“Sho Time’ is about ready to start for the L.A. Angels. With the 2020 Major League Baseball season just a few days away, one of the more interesting stories that has been evolving for the Los Angeles Angels is that of Shohei Ohtani.
Ohtani, in case you don’t know, is both a pitcher and a hitter for the Angels, and first made his splash in the big leagues in 2018. Why is he so interesting? It’s because not only does he pitch, he hits as well, and his statistics – to date – are pretty stellar. So stellar, in fact, that he won the American League Rookie of the Year Award 2018.
Sho Time signed a deal with the Angels in December of 2017. As far back as 2012, he had declared out of high school that he wanted to go directly to the Majors instead of opting to play in Japan where he was born.
In negotiating with MLB teams and the Hokkaido Nippon-Ham Fighters, he did end up staying with the Japanese team. He would play in the Nippon Professional Baseball (NPB), the highest level of baseball in Japan, with the Ham Fighters between 2013 and 2017.
Shohei Ohtani: The Pitcher
In 2013 with the Ham Fighters, Ohtani showed some brief glimpses of his potential. In 61-2/3 innings of work, Ohtani logged a record of 3–0, with a 4.23 ERA. He issued 33 walks, but also fanned 46. I know, not dazzling by any means. The 2014 season was different, however. Still with The Ham Fighters, he was went 11–4 with a 2.61 ERA in 24 starts (155.1 IP). That season he fanned 179 (third in NPB). His 10.4 K/9 was the best in the league and opponents hit just .223 against him.
His success as a pitcher just kept on rolling after this, with a 10–4, 1.86 on the mound, and 174 K in 140 IP in 2016. In 2017, he followed with a less spectacular 3–2 record, 3.20 ERA and 29 strikeouts.
Shohei Ohtani: The Hitter
Much like his pitching, his hitting didn’t initially stand out either. Despite that fact, Ohtahni playing a dual role as a hitter and a pitcher was getting a significant amount of attention in Japan’s NPB. Ohtani slashed .238/.284/.376 in 204 plate appearances, and didn’t really breakout until 2016. That year in 104 games and 382 plate appearances, he smacked 22 home runs. He also had 18 doubles, 67 RBIs, and batted .322 with an OBP of .416. Furthermore, he scored 65 runs and had seven stolen bases. Ohtania also won the Best Nine Award as the designated hitter.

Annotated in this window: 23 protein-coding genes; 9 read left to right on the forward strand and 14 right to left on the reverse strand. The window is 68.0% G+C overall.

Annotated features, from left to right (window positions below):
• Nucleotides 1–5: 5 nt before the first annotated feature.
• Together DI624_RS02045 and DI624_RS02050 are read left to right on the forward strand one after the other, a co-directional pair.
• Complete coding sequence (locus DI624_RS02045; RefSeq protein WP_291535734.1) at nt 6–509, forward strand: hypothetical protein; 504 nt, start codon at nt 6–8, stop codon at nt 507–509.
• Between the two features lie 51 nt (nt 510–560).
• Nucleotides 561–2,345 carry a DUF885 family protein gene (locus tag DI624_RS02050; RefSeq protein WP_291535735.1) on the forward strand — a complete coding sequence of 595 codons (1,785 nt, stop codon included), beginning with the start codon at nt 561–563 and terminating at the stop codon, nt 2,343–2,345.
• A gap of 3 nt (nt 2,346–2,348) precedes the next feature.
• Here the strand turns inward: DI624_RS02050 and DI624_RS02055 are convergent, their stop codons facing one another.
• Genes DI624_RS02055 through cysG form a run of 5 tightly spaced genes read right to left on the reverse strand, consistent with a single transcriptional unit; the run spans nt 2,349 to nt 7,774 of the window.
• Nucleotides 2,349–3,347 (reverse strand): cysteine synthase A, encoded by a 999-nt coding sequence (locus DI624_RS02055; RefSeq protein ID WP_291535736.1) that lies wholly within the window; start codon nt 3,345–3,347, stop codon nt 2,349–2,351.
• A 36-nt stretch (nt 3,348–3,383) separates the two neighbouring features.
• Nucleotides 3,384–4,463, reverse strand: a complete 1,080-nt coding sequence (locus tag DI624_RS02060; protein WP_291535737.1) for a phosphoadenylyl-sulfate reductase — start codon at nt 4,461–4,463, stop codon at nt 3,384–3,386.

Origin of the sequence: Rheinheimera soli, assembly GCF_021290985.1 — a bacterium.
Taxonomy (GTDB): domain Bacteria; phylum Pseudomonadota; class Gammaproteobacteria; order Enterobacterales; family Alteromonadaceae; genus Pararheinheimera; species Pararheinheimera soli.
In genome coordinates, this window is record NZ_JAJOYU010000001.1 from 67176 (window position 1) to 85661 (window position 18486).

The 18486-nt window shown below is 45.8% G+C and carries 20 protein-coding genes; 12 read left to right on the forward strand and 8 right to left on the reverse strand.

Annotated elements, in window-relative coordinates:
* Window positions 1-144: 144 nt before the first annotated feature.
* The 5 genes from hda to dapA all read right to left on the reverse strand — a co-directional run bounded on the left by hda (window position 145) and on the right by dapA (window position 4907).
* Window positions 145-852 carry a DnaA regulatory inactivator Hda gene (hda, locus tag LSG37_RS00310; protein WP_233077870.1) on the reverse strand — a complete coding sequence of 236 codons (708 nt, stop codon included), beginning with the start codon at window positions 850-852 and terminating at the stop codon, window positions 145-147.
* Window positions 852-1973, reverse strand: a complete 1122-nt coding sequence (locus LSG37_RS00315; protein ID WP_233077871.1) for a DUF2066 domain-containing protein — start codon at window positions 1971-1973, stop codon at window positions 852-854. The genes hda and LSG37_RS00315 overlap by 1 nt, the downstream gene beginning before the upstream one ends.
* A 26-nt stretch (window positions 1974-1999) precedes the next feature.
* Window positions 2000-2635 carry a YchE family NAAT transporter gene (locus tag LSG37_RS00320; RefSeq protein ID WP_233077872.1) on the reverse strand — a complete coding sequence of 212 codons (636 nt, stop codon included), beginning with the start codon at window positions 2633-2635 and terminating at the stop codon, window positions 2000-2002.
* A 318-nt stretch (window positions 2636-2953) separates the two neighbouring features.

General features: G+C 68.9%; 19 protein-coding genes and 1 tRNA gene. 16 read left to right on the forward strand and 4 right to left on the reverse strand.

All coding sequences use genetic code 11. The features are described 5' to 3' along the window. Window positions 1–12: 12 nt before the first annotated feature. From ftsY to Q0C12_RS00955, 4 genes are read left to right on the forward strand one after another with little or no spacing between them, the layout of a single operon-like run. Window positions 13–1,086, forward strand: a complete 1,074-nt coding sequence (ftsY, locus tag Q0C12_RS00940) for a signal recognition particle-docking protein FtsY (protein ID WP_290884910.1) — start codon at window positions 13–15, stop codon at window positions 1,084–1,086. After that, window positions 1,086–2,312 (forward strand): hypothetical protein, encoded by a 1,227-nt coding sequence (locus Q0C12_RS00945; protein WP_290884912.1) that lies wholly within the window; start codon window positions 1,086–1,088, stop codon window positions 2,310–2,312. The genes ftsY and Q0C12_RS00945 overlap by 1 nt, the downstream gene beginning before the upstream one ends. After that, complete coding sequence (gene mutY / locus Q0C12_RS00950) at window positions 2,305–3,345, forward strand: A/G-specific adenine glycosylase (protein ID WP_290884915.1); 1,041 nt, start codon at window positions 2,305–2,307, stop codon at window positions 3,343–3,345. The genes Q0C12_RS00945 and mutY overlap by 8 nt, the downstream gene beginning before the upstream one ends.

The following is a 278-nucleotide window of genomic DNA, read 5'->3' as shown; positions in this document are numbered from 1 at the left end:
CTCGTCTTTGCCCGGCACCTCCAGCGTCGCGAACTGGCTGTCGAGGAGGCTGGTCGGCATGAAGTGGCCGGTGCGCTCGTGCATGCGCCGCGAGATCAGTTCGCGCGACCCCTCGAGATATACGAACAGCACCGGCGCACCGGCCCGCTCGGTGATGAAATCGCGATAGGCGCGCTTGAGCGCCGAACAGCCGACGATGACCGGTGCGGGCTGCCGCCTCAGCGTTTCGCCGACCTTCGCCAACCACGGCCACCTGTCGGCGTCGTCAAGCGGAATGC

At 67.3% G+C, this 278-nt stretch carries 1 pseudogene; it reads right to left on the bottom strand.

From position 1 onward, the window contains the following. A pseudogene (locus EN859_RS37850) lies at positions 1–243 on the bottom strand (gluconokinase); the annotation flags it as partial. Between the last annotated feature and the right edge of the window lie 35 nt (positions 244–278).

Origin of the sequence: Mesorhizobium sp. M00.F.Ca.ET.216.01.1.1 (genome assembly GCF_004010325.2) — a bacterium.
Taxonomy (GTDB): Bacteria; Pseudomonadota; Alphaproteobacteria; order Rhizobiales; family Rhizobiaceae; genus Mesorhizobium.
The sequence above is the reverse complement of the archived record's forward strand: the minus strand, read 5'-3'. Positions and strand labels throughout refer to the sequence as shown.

By 2017, Ohtani was close to getting into MLB, but the details surrounding posting would still have to be worked out. Posting is a complicated process that exists between the NPB and MLB. Ichiro Suzuki and Masahiro Tanaka are two of the high-profile players who went through this process before coming to the majors.
While still with the Ham Fighters in 2017, Ohtani had an ankle surgery which affected his ability to be posted to the majors. Despite that, the Angels signed him in December and promptly set about rehabbing the UCL sprain in his right elbow.
He earned a roster spot as the Opening Day designated hitter and then pitched on April 1st of 2018. Unfortunately, the UCL issue in right elbow reared its ugly head again.
Despite nagging injuries to his elbow (and also dealing with blisters), Ohtani put together a fine rookie season. He batted .285 with a .361 on-base-percentage, along with 22 home runs, 10 stolen bases and 61 RBIs. His .564 slugging percentage ranked seventh overall among MLB players with at least 350 plate appearances for this season.
In 10 starts on the mound, he notched a 4–2 record with a 3.31 ERA, 1.16 WHIP and 63 strikeouts.
When it was announced that he was to have Tommy John Surgery in September of 2018, many feared that he may not recover very quickly. He was back early in the 2019 season, before September proved to be a month of doom for a second time as he succumbed to another injury.
Ohtani A future Babe Ruth In The Making?
As shocking as it may seem, Ohtani drew comparisons to the Babe in 2018 as well. He became the first major leaguer in nearly a century to hit 15 home runs and pitch 50 innings in a season, something Ruth did in 1919. Ohtani also joined Ruth as the only pair of MLB players with 10 pitching appearances and 20 homers in a season.
Comparisons to the Babe aside, the jury may still be out on Ohtani. Given his short time in the majors and his battle with some serious injuries, people remain skeptical. If he can stay healthy and make an impact in the shortened 2020 season, the Angels could have the deadliest trio in baseball with Anthony Rendon, Mike Trout and Sho Time.
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